What a delight this novel is – it absolutely deserves it’s 2015 Miles Franklin Literary Award. On the front cover it is described as ‘A sparkling heartfelt wonder’ by Emily Maguire, and I have to agree. Sophie Laguna has tackled very difficult and dark topics – family violence, difference, loss, inadequacy, disempowerment – without leaving us all ready to go top ourselves immediately. She does it via her central character – the unforgettable and utterly charming Jimmy Flick, a clear-eyed but unreliable child protagonist with a unique take on life. He sees everything as part of a great connected system, comprised of subsystems that are powered by each other, connecting or failing to connect according to laws that are deeply metaphysical. Jimmy sees things like “the soil refining to mud. I heard the plants drinking, their stems gulping back the drips. The darker the soil, the more it had to drink. It processed water the same way the refinery processed oil.”. He has the charming naivety of a young child – he sees his father, who works at a refinery, as being possessed of superpowers: “My dad worked at the Mobil refinery in Altona, getting rid of the rust. Rust came back every time it rained, but even if it left my dad raw, his skin corroded so you could see the fibres that joined him, he didn’t stop scraping.” … He doesn’t understand alcohol dependency, but he does understand his father as being like dark soil – he needs to drink a lot. When the Cutty Sark ‘sails’ in the living room, the family tiptoes and waits, hoping the waters stay calm.. Jimmy is never quite afraid of his father, but struggles to understand how he works. His mother, on the other hand, is loving and protective. He has an older brother Robby, “Mum’s first miracle. Her ovarian was crusted with cysts like barnacles in a boat. I saw a picture on Dr Eric’s wall. The boat was deep in the water and there was hardly any space. Only one tiny hole that took me six years to find – her second miracle.’
This is an ordinary family, struggling along, trying to make life work. Jimmy’s father is unable to get ahead no matter how hard he tries, he can’t manage the weight of a dependent family, and his frustration is all too understandable. His mum is sweet and childlike, living in a small, domestic world, overeating and struggling with asthma. Robbie, six years older, is on the verge of manhood, all too aware of what’s going on and we can see how history repeats. Dad drinks and takes it out on mum. Robbie is angry. In this world of not-enough Jimmy is the clear-eyed innocent, the boy who is both too fast and too slow, too much and not enough. He understand the world as a fractal system, with everything being alike and connected – emotions run through his ‘tributaries’ like rivers; his mothers asthma is like ‘clogged pipes’ with ‘dust around her valves’. He sees with absolute clarity what’s going on and is absolutely wrong and absolutely right in how he understand it:
“Her lipstick had a scent that reached his nostrils when she spoke and mixed with the vapours of the refinery still trapped in his head, and made him dizzy. I wanted to warn her, Stand back, Mum. Don’t speak. But it was too late.
I followed the line around the kitchen, seeing it connect my dad’s ears to his head that led to his hair which led to the fluorescent bar of light via the core that hung down from the blind. Then into the quiet pocket of our waiting, I spoke. ‘Are The Good Times Really Over?’ Merle Haggard’s song leapt from between my teeth without warning. Dad looked at me in the land between anger and laughter. A land like a horizon; if you put a foot too heavily on either side, it tipped.”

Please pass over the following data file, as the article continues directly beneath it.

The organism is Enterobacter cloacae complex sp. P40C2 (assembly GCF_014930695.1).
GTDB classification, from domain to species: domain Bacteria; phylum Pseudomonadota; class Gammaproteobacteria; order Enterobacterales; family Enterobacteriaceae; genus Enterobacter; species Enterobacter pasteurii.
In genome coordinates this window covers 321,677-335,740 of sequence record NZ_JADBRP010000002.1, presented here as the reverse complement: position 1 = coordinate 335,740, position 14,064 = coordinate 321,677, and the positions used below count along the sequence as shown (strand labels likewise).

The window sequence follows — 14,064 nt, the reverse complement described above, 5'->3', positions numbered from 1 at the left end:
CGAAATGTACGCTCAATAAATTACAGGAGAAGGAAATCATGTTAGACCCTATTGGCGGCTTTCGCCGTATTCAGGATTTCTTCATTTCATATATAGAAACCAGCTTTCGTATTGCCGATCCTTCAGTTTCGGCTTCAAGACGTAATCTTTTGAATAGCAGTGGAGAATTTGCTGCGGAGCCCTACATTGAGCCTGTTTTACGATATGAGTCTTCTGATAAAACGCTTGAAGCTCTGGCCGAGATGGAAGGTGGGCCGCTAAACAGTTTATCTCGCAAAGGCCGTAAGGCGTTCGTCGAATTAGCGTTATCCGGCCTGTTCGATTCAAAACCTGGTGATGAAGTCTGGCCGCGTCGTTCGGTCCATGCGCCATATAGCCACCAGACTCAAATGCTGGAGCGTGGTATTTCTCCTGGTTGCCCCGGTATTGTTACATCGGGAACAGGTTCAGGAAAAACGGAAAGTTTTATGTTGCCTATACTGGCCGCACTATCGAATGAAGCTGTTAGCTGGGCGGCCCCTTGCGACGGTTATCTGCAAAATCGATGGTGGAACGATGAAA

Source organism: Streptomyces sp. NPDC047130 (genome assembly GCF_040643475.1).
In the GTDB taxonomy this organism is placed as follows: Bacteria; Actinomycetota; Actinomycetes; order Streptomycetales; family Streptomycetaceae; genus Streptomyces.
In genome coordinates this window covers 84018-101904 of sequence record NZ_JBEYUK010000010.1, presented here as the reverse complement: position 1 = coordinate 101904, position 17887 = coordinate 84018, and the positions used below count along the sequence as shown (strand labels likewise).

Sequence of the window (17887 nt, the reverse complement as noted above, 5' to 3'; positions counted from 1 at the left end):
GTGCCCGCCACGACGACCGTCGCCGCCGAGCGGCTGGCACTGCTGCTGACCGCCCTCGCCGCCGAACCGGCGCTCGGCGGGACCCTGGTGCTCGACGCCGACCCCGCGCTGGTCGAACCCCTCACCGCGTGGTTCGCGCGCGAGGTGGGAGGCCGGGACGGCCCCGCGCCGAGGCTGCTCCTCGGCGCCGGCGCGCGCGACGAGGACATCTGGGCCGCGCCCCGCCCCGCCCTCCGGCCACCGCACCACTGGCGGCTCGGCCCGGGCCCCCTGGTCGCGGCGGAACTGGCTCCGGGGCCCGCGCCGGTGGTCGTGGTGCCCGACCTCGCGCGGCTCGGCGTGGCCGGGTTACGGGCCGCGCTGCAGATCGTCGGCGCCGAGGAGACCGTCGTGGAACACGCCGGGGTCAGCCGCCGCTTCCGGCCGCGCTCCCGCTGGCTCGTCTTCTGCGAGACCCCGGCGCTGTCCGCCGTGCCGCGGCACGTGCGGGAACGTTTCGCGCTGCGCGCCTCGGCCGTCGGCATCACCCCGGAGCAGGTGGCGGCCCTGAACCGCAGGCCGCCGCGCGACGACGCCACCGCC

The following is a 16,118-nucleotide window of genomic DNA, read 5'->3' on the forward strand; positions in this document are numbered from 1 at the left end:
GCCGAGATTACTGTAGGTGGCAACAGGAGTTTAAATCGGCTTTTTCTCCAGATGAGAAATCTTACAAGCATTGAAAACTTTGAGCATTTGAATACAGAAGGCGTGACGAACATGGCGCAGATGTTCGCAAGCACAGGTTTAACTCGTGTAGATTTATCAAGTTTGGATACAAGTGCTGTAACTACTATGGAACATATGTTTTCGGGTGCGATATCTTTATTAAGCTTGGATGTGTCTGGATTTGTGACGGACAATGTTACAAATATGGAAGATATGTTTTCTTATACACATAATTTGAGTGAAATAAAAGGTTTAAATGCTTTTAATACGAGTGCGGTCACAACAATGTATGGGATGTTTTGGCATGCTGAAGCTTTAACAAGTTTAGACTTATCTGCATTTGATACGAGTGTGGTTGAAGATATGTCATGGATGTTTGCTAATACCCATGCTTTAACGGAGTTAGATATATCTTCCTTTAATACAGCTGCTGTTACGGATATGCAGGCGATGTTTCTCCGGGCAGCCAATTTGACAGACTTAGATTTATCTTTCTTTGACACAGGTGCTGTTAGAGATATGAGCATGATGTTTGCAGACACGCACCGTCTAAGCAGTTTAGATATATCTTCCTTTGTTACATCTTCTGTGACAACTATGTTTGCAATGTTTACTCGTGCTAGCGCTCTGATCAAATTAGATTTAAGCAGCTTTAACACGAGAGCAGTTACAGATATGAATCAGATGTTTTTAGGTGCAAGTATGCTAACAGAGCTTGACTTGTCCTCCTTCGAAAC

Life is hard. And in the middle of this, there are moments of lightness and joy – when the dad takes the boys out to play with a frisbee. When he takes Jimmy away for a week. When they all laugh together. But the shadow of things, all too understandable, is too much. There is an incident – so utterly believably drawn – that fractures the fragile family. Jimmy is then sent spinning on a different journey, and this boy, this autistic, innocent, knowing boy opens a conduit of seeing our world that is truly something else.
Jimmy often can’t articulate what he feels, instead projecting it into the world where we see it. We see how enormous and frightening and fascinating and curious the world is through Jimmy’s eyes. We see how adult relationships flare and founder. We see how people cope and don’t. Jimmy himself is either ‘too fast or too slow’, spinning faster when he’s emotionally upset.
“… all of me fast, my cylinders and cells revolving, my tubes turning, molecules colliding…I was as fast as the helicopter when you pull the string and off it flies, rotors spinning fast enough to cut off a head. I was too fast for my skin to hold. If something spins that fast, speed turns it invisible and all the invisible silent languages come at you in a rush and blow you apart, like a bomb.”
Jimmy’s central preoccupation is with how things and people work, how he is different and why he can’t cry. By the end of the novel he has made a reckoning with these things and we get to accompany him. It’s a wild and wonderful journey with this little philosophical, observing Bhudda-boy. And it’s shot through with a rich and humorous subtext, an adult world that goes on over the head of the child, a bit like a Pixar movie. This is not a heavy-waters moral tale, but it does take us into the world of those who are neglected by systems meant to look after them, it shows us the gulf between what we think is happening and what IS happening. Mostly though, it’s a heartfelt illumination of the human condition, a tender depiction of characters that are never allowed to be stereotypes, rather, they are contradictory, complex and imperfect. Like the rest of us.
I highly recommend this if you haven’t already read it.